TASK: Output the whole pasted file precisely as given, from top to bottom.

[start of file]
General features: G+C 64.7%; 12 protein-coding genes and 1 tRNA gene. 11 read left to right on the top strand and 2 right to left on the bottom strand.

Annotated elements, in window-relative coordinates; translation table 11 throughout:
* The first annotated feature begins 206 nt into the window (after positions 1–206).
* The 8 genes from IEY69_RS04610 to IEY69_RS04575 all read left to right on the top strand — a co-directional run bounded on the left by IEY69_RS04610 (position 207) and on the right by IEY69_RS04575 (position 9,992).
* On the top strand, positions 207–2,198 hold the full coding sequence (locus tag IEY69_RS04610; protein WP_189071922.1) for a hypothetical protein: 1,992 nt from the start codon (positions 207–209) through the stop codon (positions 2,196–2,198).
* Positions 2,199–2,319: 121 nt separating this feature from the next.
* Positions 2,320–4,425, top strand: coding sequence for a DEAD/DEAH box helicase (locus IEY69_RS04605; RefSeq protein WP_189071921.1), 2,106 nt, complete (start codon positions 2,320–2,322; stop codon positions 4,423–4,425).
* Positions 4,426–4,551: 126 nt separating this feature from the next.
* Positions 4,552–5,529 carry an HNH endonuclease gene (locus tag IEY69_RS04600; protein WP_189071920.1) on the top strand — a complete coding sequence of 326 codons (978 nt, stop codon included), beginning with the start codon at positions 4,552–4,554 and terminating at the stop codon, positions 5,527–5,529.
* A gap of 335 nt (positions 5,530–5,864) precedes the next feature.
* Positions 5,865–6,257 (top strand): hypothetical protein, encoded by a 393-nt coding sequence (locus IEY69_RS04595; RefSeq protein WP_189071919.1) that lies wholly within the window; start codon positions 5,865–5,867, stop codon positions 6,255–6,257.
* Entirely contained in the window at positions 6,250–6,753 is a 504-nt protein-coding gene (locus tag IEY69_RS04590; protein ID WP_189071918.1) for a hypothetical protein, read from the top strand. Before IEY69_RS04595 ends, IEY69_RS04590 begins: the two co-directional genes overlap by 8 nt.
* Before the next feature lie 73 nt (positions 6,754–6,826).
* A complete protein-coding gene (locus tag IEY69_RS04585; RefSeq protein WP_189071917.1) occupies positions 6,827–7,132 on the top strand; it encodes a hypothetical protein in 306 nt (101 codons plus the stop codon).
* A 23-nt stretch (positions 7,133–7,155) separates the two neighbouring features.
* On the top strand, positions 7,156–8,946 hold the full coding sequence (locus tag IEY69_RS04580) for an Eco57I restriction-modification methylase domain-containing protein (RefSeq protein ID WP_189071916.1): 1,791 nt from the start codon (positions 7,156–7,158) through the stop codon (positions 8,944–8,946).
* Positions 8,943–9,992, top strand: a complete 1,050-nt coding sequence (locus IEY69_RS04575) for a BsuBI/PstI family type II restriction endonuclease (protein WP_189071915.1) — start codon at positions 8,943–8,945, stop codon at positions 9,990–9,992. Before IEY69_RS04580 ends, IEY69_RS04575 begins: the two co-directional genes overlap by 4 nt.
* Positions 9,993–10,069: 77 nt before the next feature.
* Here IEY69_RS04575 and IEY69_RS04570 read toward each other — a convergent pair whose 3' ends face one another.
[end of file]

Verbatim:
General features: G+C 64.7%; 12 protein-coding genes and 1 tRNA gene. 11 read left to right on the top strand and 2 right to left on the bottom strand.

Annotated elements, in window-relative coordinates; translation table 11 throughout:
* The first annotated feature begins 206 nt into the window (after positions 1–206).
* The 8 genes from IEY69_RS04610 to IEY69_RS04575 all read left to right on the top strand — a co-directional run bounded on the left by IEY69_RS04610 (position 207) and on the right by IEY69_RS04575 (position 9,992).
* On the top strand, positions 207–2,198 hold the full coding sequence (locus tag IEY69_RS04610; protein WP_189071922.1) for a hypothetical protein: 1,992 nt from the start codon (positions 207–209) through the stop codon (positions 2,196–2,198).
* Positions 2,199–2,319: 121 nt separating this feature from the next.
* Positions 2,320–4,425, top strand: coding sequence for a DEAD/DEAH box helicase (locus IEY69_RS04605; RefSeq protein WP_189071921.1), 2,106 nt, complete (start codon positions 2,320–2,322; stop codon positions 4,423–4,425).
* Positions 4,426–4,551: 126 nt separating this feature from the next.
* Positions 4,552–5,529 carry an HNH endonuclease gene (locus tag IEY69_RS04600; protein WP_189071920.1) on the top strand — a complete coding sequence of 326 codons (978 nt, stop codon included), beginning with the start codon at positions 4,552–4,554 and terminating at the stop codon, positions 5,527–5,529.
* A gap of 335 nt (positions 5,530–5,864) precedes the next feature.
* Positions 5,865–6,257 (top strand): hypothetical protein, encoded by a 393-nt coding sequence (locus IEY69_RS04595; RefSeq protein WP_189071919.1) that lies wholly within the window; start codon positions 5,865–5,867, stop codon positions 6,255–6,257.
* Entirely contained in the window at positions 6,250–6,753 is a 504-nt protein-coding gene (locus tag IEY69_RS04590; protein ID WP_189071918.1) for a hypothetical protein, read from the top strand. Before IEY69_RS04595 ends, IEY69_RS04590 begins: the two co-directional genes overlap by 8 nt.
* Before the next feature lie 73 nt (positions 6,754–6,826).
* A complete protein-coding gene (locus tag IEY69_RS04585; RefSeq protein WP_189071917.1) occupies positions 6,827–7,132 on the top strand; it encodes a hypothetical protein in 306 nt (101 codons plus the stop codon).
* A 23-nt stretch (positions 7,133–7,155) separates the two neighbouring features.
* On the top strand, positions 7,156–8,946 hold the full coding sequence (locus tag IEY69_RS04580) for an Eco57I restriction-modification methylase domain-containing protein (RefSeq protein ID WP_189071916.1): 1,791 nt from the start codon (positions 7,156–7,158) through the stop codon (positions 8,944–8,946).
* Positions 8,943–9,992, top strand: a complete 1,050-nt coding sequence (locus IEY69_RS04575) for a BsuBI/PstI family type II restriction endonuclease (protein WP_189071915.1) — start codon at positions 8,943–8,945, stop codon at positions 9,990–9,992. Before IEY69_RS04580 ends, IEY69_RS04575 begins: the two co-directional genes overlap by 4 nt.
* Positions 9,993–10,069: 77 nt before the next feature.
* Here IEY69_RS04575 and IEY69_RS04570 read toward each other — a convergent pair whose 3' ends face one another.